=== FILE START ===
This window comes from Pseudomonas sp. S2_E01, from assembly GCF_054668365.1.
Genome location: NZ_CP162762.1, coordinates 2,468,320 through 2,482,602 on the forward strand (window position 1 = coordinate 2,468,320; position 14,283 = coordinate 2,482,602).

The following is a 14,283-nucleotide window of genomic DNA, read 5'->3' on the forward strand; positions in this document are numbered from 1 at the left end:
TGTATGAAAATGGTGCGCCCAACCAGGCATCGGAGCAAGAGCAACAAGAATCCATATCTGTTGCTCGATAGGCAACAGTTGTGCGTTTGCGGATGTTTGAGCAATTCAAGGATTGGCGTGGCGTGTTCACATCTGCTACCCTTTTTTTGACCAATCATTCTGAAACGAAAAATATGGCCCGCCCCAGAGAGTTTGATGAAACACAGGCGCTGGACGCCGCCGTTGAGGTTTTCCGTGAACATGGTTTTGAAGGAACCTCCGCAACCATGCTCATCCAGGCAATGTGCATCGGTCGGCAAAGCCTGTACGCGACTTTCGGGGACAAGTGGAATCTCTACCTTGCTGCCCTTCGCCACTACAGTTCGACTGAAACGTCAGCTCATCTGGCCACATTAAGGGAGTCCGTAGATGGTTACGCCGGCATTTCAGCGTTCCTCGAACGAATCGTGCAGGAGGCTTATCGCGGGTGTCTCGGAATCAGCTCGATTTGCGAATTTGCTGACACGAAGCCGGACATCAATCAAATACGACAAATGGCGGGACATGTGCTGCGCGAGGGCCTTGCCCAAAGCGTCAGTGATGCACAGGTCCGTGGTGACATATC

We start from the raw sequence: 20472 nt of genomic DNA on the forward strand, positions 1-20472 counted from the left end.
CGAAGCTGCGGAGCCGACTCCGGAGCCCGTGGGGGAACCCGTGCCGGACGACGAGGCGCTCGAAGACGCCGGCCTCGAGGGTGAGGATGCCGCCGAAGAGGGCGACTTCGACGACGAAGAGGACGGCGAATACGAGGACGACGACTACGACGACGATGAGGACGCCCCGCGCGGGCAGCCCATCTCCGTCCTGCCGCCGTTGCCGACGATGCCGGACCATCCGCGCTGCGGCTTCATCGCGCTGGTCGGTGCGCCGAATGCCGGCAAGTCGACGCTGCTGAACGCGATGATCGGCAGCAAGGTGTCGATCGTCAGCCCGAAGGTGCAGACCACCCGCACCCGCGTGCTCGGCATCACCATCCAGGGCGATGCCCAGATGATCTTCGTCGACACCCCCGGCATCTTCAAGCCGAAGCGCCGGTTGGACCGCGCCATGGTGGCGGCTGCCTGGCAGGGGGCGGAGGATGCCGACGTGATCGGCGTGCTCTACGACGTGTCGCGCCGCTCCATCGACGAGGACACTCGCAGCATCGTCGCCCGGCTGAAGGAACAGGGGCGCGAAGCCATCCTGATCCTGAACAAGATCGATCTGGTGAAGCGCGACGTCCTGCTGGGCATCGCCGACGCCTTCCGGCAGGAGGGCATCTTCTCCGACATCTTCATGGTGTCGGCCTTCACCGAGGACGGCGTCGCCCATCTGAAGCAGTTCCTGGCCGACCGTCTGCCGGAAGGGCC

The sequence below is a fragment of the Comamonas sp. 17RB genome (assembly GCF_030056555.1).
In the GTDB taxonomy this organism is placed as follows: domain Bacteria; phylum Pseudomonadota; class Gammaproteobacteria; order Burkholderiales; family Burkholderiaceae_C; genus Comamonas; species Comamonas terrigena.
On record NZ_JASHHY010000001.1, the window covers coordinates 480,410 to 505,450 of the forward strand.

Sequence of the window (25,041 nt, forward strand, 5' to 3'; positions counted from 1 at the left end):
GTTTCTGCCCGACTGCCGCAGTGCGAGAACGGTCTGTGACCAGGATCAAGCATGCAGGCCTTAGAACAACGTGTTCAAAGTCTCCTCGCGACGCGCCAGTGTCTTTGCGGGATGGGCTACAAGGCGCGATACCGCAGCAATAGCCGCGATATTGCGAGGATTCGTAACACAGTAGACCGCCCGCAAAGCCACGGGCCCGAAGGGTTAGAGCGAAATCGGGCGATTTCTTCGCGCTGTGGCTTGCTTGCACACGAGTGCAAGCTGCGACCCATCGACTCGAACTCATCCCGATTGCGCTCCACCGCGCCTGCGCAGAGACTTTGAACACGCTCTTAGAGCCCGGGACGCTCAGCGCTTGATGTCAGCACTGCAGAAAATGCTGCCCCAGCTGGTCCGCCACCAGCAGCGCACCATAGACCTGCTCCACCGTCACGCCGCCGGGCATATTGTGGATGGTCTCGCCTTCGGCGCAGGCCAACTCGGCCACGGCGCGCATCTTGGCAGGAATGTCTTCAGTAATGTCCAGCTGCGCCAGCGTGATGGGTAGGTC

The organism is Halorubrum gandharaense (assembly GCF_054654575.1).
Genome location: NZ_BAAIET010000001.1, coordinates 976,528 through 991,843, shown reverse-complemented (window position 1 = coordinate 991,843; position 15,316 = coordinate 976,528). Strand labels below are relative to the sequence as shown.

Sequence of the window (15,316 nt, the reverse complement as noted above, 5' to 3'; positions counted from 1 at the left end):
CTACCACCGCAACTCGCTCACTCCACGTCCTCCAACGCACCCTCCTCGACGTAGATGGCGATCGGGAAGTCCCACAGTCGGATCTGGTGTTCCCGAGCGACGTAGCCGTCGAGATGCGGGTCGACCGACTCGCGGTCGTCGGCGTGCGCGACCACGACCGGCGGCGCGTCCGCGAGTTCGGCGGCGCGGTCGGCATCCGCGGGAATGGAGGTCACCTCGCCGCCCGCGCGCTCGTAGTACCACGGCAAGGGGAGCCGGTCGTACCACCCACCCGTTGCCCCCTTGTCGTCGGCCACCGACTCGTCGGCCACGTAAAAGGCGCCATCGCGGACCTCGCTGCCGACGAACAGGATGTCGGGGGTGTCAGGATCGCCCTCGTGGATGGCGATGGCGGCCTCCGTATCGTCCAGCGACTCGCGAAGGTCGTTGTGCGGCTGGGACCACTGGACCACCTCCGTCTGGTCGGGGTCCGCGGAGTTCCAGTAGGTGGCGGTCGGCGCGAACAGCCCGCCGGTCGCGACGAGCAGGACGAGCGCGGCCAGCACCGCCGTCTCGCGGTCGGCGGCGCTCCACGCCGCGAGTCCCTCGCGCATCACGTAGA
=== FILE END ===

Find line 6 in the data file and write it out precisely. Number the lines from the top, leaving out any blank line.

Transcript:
CGAAGCTGCGGAGCCGACTCCGGAGCCCGTGGGGGAACCCGTGCCGGACGACGAGGCGCTCGAAGACGCCGGCCTCGAGGGTGAGGATGCCGCCGAAGAGGGCGACTTCGACGACGAAGAGGACGGCGAATACGAGGACGACGACTACGACGACGATGAGGACGCCCCGCGCGGGCAGCCCATCTCCGTCCTGCCGCCGTTGCCGACGATGCCGGACCATCCGCGCTGCGGCTTCATCGCGCTGGTCGGTGCGCCGAATGCCGGCAAGTCGACGCTGCTGAACGCGATGATCGGCAGCAAGGTGTCGATCGTCAGCCCGAAGGTGCAGACCACCCGCACCCGCGTGCTCGGCATCACCATCCAGGGCGATGCCCAGATGATCTTCGTCGACACCCCCGGCATCTTCAAGCCGAAGCGCCGGTTGGACCGCGCCATGGTGGCGGCTGCCTGGCAGGGGGCGGAGGATGCCGACGTGATCGGCGTGCTCTACGACGTGTCGCGCCGCTCCATCGACGAGGACACTCGCAGCATCGTCGCCCGGCTGAAGGAACAGGGGCGCGAAGCCATCCTGATCCTGAACAAGATCGATCTGGTGAAGCGCGACGTCCTGCTGGGCATCGCCGACGCCTTCCGGCAGGAGGGCATCTTCTCCGACATCTTCATGGTGTCGGCCTTCACCGAGGACGGCGTCGCCCATCTGAAGCAGTTCCTGGCCGACCGTCTGCCGGAAGGGCC